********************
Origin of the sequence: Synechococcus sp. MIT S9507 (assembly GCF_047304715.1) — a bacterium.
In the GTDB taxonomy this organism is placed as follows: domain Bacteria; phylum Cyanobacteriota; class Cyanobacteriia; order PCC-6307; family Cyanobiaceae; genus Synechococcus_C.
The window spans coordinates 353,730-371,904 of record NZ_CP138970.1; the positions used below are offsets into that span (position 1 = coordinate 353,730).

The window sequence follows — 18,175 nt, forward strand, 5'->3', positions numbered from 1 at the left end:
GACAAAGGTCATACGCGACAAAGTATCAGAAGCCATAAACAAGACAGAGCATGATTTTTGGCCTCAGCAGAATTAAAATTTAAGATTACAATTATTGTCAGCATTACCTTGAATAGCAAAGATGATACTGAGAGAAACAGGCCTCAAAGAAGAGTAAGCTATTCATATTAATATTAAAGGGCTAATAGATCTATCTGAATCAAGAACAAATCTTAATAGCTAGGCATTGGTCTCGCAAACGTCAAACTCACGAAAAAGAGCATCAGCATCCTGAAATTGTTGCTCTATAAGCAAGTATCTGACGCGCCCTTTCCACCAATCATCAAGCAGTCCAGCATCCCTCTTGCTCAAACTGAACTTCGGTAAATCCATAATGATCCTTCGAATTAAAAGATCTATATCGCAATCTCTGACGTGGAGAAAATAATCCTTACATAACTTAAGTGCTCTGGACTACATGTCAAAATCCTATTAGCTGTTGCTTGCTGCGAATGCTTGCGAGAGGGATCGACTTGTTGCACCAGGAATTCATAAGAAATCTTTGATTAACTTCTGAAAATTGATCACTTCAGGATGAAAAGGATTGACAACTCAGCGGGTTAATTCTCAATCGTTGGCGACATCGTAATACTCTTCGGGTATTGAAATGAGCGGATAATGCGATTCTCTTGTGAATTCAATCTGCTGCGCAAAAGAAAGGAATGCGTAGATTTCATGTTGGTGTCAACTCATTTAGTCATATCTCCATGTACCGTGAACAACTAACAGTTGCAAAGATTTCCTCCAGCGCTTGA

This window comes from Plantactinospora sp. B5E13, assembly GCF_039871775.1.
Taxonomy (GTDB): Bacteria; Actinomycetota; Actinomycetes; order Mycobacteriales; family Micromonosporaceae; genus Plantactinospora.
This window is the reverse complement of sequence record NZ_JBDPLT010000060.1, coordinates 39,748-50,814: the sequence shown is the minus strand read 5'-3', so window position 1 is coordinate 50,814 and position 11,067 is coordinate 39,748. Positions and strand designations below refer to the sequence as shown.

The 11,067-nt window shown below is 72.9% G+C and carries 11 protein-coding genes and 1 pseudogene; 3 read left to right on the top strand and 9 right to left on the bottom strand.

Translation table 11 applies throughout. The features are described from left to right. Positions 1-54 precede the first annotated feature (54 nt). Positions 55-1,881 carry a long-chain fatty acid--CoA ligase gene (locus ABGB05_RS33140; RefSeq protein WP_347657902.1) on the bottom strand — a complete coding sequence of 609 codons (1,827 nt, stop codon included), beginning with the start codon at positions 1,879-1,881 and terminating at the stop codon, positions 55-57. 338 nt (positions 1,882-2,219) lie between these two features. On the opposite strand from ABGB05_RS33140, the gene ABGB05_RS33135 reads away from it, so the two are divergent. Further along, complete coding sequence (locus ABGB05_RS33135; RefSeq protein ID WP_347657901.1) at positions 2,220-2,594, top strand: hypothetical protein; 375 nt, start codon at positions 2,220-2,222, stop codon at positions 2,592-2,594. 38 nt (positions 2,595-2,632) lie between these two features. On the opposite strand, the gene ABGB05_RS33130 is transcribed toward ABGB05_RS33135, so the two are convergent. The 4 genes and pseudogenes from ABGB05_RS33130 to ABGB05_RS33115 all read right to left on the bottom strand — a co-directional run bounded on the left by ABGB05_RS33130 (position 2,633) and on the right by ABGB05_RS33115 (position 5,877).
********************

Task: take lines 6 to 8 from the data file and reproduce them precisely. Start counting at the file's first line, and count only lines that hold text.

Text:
This window comes from Plantactinospora sp. B5E13, assembly GCF_039871775.1.
Taxonomy (GTDB): Bacteria; Actinomycetota; Actinomycetes; order Mycobacteriales; family Micromonosporaceae; genus Plantactinospora.
This window is the reverse complement of sequence record NZ_JBDPLT010000060.1, coordinates 39,748-50,814: the sequence shown is the minus strand read 5'-3', so window position 1 is coordinate 50,814 and position 11,067 is coordinate 39,748. Positions and strand designations below refer to the sequence as shown.